Spousal Support: Not all cases involve support from one spouse to the other. The obligation of one spouse to support the other financially for a temporary or permanent basis is decided on a case-by-case basis as agreed to by the parties or at the court's discretion.
The court, in determining whether to award support and maintenance for a spouse, shall consider the circumstances and factors which contributed to the dissolution of the marriage, specifically including adultery and any other ground for divorce under the provisions of subdivision (3) or (6) of § 20-91 or § 20-95.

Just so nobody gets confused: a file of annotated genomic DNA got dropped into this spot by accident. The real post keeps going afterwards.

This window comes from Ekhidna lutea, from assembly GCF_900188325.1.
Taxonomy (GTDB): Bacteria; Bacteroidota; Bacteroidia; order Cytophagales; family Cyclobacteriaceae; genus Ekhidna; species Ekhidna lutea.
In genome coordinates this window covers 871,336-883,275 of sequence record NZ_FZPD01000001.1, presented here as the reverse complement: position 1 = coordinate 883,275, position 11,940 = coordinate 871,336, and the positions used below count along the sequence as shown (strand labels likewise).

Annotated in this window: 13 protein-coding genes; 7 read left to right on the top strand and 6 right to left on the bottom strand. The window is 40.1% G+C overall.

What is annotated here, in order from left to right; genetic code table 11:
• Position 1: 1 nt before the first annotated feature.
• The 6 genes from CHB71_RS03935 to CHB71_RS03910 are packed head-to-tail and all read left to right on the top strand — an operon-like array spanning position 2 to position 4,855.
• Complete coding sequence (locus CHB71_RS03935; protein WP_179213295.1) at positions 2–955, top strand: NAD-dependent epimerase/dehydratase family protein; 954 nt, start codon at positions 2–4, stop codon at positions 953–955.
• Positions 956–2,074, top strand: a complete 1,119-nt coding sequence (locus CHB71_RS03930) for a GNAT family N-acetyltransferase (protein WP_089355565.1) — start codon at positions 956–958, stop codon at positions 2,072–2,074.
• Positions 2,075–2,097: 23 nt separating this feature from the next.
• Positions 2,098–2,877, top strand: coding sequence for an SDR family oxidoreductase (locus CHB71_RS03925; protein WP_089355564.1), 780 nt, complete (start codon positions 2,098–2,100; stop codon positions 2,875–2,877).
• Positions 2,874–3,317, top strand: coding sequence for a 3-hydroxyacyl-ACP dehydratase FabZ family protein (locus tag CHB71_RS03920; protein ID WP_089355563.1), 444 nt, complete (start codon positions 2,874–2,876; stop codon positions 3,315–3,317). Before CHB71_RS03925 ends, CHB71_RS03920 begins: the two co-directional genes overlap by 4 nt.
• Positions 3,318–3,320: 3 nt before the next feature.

In determining the nature, amount and duration of an award pursuant to this section, the court shall consider the following: 1. The obligations, needs and financial resources of the parties, including but not limited to income from all pension, profit sharing or retirement plans, of whatever nature; 2. The standard of living established during the marriage; 3. The duration of the marriage; 4. The age and physical and mental condition of the parties and any special circumstances of the family; 5. The extent to which the age, physical or mental condition or special circumstances of any child of the parties would make it appropriate that a party not seek employment outside of the home; 6. The contributions, monetary and nonmonetary, of each party to the well-being of the family; 7. The property interests of the parties, both real and personal, tangible and intangible; 8. The provisions made with regard to the marital property; 9. The earning capacity, including the skills, education and training of the parties and the present employment opportunities for persons possessing such earning capacity; 10. The opportunity for, ability of, and the time and costs involved for a party to acquire the appropriate education, training and employment to obtain the skills needed to enhance his or her earning ability; 11. The decisions regarding employment, career, economics, education and parenting arrangements made by the parties during the marriage and their effect on present and future earning potential, including the length of time one or both of the parties have been absent from the job market; 12. The extent to which either party has contributed to the attainment of education, training, career position or profession of the other party; and 13. Such other factors, including the tax consequences to each party, as are necessary to consider the equities between the parties. (Virginia Code - Title 20 - Sections: 20-95 and 10-107.1 and 20-108.1)